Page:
Aquarium salt aids in the healing of wounds, prevention of infections, and eases fin rot and other external conditions.
It is sometimes also used as a tonic to keep the fish healthy.
By using aquarium salt, fish tank owners use the principle of osmosis to eliminate harmful disease-causing pathogens from the aquarium.
Most external fish diseases are caused by tiny parasites like bacteria.
These microorganisms are much smaller than their host fish and cannot even be seen by the naked eye.
When you expose a fish to aquarium salt, the process of osmosis causes the fluids inside the parasites to be sucked out.
It makes them dehydrated, and the harmful microorganisms eventually die.
Meanwhile, their large size allows the fish to tolerate the increased salinity.
Once the pathogens die, the fish can easily recover from the disease.
Now, you may wonder why aquarium salt does not affect the pH of the water.
Aquarium salt is pure sodium chloride. When you add it to water, it dissolves and makes the water salty.
However, for the pH of the water to increase or decrease, the additive should cause a chemical reaction.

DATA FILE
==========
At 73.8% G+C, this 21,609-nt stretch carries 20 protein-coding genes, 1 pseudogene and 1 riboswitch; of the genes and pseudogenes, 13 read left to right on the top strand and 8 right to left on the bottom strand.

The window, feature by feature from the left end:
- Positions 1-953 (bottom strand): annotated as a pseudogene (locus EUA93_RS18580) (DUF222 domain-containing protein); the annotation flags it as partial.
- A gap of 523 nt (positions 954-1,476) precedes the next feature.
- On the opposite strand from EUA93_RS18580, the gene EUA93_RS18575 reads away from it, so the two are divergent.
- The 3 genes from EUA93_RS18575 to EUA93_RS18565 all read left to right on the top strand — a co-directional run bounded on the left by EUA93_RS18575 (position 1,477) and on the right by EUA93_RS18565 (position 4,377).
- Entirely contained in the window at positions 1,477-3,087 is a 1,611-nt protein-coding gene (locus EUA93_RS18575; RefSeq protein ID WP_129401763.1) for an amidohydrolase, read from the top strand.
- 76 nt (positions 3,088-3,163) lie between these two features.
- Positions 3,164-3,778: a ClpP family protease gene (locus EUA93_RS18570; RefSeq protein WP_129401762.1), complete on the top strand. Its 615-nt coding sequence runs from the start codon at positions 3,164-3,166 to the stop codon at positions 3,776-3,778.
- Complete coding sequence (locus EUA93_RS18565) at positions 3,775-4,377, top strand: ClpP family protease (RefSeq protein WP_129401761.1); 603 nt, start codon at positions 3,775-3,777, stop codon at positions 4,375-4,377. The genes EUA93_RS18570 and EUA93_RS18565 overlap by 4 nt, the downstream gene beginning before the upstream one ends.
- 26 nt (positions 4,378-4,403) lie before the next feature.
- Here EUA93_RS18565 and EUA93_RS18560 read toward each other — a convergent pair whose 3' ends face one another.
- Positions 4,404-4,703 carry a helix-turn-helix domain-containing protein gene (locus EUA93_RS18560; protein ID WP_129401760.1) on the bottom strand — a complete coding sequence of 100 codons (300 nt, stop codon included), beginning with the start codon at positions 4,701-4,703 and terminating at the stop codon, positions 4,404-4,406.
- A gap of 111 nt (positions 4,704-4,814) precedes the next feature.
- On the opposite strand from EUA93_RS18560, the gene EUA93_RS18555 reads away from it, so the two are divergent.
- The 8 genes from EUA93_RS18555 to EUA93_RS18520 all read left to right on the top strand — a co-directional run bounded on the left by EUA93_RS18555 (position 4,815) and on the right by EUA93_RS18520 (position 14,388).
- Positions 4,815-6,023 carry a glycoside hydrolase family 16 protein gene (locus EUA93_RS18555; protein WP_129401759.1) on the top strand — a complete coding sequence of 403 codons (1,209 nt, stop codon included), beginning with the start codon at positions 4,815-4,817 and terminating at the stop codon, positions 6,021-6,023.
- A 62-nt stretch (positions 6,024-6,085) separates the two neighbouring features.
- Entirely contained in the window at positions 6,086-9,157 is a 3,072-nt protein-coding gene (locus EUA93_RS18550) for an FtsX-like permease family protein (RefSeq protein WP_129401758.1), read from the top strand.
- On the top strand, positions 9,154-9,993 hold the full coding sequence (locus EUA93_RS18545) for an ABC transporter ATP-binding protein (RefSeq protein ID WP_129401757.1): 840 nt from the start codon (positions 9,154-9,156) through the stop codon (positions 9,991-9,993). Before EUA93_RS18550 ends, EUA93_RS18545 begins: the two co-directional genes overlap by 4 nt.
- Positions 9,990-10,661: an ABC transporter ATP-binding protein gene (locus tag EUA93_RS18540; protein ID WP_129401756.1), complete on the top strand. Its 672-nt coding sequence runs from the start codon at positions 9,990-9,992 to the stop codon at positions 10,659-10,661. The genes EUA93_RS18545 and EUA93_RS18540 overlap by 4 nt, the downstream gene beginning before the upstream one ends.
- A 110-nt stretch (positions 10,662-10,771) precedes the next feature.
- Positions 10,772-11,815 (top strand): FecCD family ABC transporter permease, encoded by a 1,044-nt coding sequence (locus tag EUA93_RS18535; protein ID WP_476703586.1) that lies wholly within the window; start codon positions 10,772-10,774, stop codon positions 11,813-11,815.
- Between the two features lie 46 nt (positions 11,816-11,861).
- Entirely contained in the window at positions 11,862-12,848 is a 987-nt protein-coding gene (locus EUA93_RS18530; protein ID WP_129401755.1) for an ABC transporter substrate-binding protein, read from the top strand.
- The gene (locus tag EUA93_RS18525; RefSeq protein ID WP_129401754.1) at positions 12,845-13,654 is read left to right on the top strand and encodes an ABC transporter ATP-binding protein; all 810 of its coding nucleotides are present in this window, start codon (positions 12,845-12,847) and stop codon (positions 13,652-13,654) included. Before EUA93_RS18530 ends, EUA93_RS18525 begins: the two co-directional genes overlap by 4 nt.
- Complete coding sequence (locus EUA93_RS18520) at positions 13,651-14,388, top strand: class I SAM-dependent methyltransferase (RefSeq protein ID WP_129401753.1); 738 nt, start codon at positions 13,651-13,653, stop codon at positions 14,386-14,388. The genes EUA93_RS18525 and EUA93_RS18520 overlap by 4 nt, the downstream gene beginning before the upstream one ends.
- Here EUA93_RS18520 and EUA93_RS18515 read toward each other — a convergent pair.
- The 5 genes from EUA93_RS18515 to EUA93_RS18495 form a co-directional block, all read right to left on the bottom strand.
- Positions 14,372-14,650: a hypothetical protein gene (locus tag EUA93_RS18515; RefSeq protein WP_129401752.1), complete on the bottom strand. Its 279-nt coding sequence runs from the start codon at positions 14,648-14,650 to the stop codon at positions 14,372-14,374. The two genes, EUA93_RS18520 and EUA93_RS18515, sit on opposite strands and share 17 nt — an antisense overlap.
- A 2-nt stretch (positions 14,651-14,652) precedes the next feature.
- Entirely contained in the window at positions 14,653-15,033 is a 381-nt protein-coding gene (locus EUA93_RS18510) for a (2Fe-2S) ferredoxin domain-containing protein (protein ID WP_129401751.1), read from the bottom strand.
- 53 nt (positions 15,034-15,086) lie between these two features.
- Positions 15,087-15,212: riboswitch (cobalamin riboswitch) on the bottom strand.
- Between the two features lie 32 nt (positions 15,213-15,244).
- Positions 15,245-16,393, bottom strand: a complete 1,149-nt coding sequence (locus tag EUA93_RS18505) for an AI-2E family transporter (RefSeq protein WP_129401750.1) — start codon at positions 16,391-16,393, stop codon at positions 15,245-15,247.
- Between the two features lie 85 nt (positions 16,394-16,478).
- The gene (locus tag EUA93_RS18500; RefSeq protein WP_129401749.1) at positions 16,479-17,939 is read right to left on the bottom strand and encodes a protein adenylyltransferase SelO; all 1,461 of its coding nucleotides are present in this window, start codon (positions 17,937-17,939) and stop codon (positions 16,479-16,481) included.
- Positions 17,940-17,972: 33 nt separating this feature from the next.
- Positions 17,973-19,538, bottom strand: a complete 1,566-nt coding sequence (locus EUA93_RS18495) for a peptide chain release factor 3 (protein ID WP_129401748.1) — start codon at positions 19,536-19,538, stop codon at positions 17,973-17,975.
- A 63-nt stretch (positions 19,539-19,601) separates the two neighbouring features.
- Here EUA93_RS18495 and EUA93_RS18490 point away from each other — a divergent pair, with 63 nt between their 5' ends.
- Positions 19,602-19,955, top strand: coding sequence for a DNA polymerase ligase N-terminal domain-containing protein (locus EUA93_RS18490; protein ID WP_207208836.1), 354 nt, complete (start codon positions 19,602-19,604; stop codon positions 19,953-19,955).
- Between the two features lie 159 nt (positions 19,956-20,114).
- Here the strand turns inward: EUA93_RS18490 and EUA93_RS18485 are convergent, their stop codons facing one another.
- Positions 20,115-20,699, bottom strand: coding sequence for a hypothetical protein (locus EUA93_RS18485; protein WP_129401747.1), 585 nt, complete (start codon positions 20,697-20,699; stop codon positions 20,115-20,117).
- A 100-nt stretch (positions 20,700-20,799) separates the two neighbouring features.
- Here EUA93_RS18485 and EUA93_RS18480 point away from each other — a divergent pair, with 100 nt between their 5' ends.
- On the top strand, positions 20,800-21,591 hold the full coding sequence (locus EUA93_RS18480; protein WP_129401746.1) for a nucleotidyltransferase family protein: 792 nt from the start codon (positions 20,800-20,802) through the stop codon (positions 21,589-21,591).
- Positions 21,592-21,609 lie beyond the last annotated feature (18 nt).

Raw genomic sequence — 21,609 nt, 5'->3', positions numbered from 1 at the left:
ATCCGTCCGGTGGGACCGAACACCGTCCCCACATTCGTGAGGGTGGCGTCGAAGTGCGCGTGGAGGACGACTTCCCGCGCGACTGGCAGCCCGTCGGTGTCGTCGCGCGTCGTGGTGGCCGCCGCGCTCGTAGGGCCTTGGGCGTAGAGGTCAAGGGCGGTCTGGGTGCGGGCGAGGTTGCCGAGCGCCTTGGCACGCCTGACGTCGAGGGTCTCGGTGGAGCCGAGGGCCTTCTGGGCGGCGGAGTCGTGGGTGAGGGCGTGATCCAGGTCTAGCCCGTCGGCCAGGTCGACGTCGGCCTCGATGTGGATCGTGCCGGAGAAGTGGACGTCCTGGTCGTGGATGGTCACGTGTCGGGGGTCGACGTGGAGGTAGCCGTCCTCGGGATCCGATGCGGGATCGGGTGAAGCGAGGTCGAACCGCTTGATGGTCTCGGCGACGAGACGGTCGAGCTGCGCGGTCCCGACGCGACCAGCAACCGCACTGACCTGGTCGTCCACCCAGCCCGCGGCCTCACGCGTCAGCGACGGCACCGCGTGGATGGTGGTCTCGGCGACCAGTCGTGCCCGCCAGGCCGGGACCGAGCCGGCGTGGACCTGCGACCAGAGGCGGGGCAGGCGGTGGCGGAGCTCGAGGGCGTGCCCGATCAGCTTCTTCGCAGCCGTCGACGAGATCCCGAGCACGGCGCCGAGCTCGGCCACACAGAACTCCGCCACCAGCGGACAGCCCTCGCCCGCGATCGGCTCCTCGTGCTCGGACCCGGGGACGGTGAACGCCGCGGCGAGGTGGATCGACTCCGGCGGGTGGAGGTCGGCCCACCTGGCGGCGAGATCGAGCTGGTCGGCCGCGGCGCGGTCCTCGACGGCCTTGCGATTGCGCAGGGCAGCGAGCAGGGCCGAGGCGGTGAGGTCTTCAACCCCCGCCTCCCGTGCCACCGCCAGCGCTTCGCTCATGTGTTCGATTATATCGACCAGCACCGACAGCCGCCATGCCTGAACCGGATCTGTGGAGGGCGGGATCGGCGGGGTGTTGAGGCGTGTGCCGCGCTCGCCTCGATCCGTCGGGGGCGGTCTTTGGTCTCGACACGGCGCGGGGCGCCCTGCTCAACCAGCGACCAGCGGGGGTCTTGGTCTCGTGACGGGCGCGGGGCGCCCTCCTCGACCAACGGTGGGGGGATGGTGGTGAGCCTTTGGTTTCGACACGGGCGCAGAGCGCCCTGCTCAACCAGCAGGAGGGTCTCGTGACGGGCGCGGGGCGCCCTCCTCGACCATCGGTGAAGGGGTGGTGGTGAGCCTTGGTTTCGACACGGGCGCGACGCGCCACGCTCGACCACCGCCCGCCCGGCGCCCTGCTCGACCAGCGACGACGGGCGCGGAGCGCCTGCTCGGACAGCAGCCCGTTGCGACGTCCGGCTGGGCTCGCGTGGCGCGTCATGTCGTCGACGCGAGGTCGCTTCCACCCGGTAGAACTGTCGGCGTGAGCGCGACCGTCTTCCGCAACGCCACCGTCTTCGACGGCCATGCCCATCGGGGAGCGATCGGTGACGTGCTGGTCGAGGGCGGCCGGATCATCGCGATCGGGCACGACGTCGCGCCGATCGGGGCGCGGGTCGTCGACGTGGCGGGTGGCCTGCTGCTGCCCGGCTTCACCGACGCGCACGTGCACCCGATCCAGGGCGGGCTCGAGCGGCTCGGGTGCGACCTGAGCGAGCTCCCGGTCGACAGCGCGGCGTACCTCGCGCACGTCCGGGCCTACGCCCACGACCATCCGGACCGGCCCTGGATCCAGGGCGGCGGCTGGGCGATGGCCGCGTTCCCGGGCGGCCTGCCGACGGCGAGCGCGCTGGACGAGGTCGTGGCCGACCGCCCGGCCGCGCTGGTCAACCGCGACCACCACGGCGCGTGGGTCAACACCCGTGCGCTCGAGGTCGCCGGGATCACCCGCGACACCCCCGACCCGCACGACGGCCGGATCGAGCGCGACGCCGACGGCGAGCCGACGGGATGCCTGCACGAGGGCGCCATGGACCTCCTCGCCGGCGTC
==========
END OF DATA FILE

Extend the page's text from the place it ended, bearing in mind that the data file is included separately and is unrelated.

Sodium chloride merely dissolves in water. There is no chemical reaction and hence no change in the pH level.
Meanwhile, if you were to add marine salt, it would be different.
Marine salt introduces trace elements to the tank and thus alters the pH of the water. It also increases the salinity of the water.
Interesting Further Reading:
- Is Aquarium Salt Safe For Shrimp? [Ghost, Amano, Cherry, Etc.]
- Is Aquarium Salt Safe For Bettas? [How Can It Help Bettas?]
- Can Aquarium Plants Carry Ich? (How To Treat Plants With Ich?)
- Do Aquarium Plants Need CO2? (Yes And No, Here’s Why…)
Will Epsom Salt Raise pH In An Aquarium?
Another type of salt that is often used by fish tank owners is Epsom salt. Epsom salt is magnesium sulfate.
It is useful to treat conditions like dropsy, constipation, and swim bladder disorders in fish.
Epsom salt is also added to aquarium settings to adjust the water hardness.
Hard water contains more dissolved magnesium and calcium than soft water.
So, if your fish prefer hard water but you live in an area of soft water, you can use Epsom salt to make it suitable for your pets.
Epsom salt has a negligible effect on the pH of an aquarium.
Nevertheless, it alters the hardness of the water and helps fish balance their osmoregulatory systems.
However, to change the pH level of your fish tank to a significant extent, use stronger agents like baking soda.